Last week was anything but routine in my community. Hurricane Irma, which was Tropical Storm Irma by the time it arrived here, blew through on Monday and disrupted pretty much everything for the rest of the week. Lack of electricity, storm damage to homes, businesses shuttered because of no power, schools out for the entire week—and the story was not unique to our city. Our church housed 100 law enforcement personnel who were sent to assist, so going to work (thankfully the church never lost power) was a reminder that the order of the week was not business as usual.
Almost all our weekday events were cancelled because facilities were used to house and feed our guests. The one thing that stayed on the calendar was our weekly Taize service. I was grateful for that anchor because the activities of the week that help orient me to God through prayer and fellowship with my faith family were on an Irma hiatus.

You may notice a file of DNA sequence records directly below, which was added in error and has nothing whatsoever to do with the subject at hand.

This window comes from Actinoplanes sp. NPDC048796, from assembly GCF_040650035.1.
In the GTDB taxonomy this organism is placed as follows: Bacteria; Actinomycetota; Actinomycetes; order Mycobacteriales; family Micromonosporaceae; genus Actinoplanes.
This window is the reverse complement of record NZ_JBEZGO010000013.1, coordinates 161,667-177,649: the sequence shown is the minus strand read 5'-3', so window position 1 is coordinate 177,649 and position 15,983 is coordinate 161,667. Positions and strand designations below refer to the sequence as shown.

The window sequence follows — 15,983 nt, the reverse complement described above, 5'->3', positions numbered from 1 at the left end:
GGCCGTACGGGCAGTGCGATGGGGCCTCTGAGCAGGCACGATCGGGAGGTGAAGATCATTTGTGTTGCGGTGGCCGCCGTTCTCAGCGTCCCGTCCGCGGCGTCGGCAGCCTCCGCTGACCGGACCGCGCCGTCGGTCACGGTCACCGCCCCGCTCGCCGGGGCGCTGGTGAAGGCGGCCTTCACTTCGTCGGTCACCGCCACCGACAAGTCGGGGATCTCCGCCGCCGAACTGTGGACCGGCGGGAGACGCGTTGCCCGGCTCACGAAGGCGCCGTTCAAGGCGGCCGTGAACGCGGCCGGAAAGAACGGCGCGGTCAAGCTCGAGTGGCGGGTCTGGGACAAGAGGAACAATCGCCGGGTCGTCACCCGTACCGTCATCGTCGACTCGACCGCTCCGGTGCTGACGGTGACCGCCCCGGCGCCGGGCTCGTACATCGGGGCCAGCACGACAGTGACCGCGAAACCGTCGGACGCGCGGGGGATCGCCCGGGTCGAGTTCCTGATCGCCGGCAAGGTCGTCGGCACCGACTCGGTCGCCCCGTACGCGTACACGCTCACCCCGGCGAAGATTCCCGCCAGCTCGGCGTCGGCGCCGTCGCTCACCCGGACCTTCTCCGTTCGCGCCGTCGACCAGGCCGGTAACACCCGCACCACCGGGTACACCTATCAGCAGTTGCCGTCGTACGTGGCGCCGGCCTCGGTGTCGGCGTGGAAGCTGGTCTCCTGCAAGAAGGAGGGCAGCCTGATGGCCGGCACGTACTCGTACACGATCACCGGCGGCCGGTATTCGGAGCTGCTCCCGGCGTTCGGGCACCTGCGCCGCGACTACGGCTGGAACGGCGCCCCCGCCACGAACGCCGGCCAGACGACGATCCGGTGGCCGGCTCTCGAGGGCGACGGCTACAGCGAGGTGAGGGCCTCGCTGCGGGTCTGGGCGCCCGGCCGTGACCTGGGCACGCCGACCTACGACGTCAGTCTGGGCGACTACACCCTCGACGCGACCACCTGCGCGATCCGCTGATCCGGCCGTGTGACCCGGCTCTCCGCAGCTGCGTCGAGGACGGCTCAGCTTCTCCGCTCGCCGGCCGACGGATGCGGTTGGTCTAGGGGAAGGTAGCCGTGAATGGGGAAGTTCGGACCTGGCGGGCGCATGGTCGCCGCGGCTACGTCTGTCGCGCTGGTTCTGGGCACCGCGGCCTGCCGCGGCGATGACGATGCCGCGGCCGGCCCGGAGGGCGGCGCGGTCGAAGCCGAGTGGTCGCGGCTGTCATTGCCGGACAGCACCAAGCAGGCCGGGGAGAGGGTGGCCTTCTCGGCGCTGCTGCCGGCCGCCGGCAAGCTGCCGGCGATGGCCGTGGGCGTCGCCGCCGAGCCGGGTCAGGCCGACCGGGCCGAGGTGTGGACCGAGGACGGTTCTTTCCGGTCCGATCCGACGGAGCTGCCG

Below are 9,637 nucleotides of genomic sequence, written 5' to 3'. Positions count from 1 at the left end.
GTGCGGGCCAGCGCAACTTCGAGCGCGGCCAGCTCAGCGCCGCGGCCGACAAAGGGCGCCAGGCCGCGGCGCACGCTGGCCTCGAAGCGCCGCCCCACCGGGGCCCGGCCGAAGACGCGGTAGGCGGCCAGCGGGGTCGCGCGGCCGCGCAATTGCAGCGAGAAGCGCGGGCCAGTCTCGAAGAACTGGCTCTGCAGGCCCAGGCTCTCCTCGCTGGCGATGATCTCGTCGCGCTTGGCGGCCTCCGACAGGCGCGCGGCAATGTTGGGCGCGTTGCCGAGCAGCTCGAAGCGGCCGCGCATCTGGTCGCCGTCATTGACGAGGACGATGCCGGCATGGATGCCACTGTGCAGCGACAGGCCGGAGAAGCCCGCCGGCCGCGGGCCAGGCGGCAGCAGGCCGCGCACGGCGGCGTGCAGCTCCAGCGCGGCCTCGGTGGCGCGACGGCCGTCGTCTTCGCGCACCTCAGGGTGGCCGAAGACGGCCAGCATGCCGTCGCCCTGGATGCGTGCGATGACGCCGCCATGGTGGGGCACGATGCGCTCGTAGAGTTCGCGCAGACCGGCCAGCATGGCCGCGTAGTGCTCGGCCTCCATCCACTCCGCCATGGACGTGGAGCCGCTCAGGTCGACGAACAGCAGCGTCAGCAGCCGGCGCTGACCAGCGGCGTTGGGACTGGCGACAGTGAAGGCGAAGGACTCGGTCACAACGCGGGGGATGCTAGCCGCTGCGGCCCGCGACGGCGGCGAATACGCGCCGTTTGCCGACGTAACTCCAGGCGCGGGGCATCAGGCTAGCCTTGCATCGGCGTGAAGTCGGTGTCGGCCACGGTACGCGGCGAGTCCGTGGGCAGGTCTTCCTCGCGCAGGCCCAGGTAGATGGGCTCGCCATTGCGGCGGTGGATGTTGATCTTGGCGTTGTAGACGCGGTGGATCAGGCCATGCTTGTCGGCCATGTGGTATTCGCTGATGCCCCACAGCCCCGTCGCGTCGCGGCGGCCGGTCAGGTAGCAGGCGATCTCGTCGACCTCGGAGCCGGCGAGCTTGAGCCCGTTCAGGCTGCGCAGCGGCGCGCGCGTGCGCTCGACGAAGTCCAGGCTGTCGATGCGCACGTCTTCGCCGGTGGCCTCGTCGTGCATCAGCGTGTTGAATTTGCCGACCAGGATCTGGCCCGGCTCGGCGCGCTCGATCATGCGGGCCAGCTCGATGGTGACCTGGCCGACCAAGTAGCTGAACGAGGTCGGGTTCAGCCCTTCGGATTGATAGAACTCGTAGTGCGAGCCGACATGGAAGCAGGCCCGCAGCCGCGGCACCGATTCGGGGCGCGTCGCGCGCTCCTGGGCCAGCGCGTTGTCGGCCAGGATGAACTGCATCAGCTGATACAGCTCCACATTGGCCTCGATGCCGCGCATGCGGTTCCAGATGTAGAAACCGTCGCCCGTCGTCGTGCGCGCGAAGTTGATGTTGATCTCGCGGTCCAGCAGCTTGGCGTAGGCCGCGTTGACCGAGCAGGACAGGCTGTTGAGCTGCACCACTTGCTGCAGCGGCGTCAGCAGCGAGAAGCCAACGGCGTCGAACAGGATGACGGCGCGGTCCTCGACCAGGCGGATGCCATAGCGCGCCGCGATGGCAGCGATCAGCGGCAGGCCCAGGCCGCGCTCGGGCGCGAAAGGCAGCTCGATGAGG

It reminded me how much I crave order and consistency, and how much life anchored by these occasions of prayer and fellowship is an act of liturgy for me. The various gatherings for prayer, study and meals connect me to God and to my faith community.
Liturgy means “the work of the people” and that work occurred by means other than our usual activities. Our church did much of its “liturgy” last week in the kitchen, preparing three meals a day for the men and women who were making us their home base for most of the week. It was inspiring to see the hospitality offered and the dedication and abundance of volunteers.
I was also reminded that God breaks into routine and offers us the opportunity to wake up from the lethargy that can happen when our lives get so systematic that we go through them on autopilot. In the midst of the dis-order of the week, I had a couple of occasions of God showing up in unlikely ways and places. That I could recognize these for what they were I attribute to the regular rhythm of prayer that forms my own personal liturgical practice.
There are those who discount liturgy, seeing it as old and stiff, but I think a liturgical life gives us a framework that grounds us so that we recognize the Spirit where we might not otherwise. Just as a building needs good framing, a life of faith needs practices that provide order and rhythm, but with space for the Spirit to move through and awareness to recognize the Spirit’s movements.
What are the practices, the routines that provide the framework for your life, that form your own liturgy?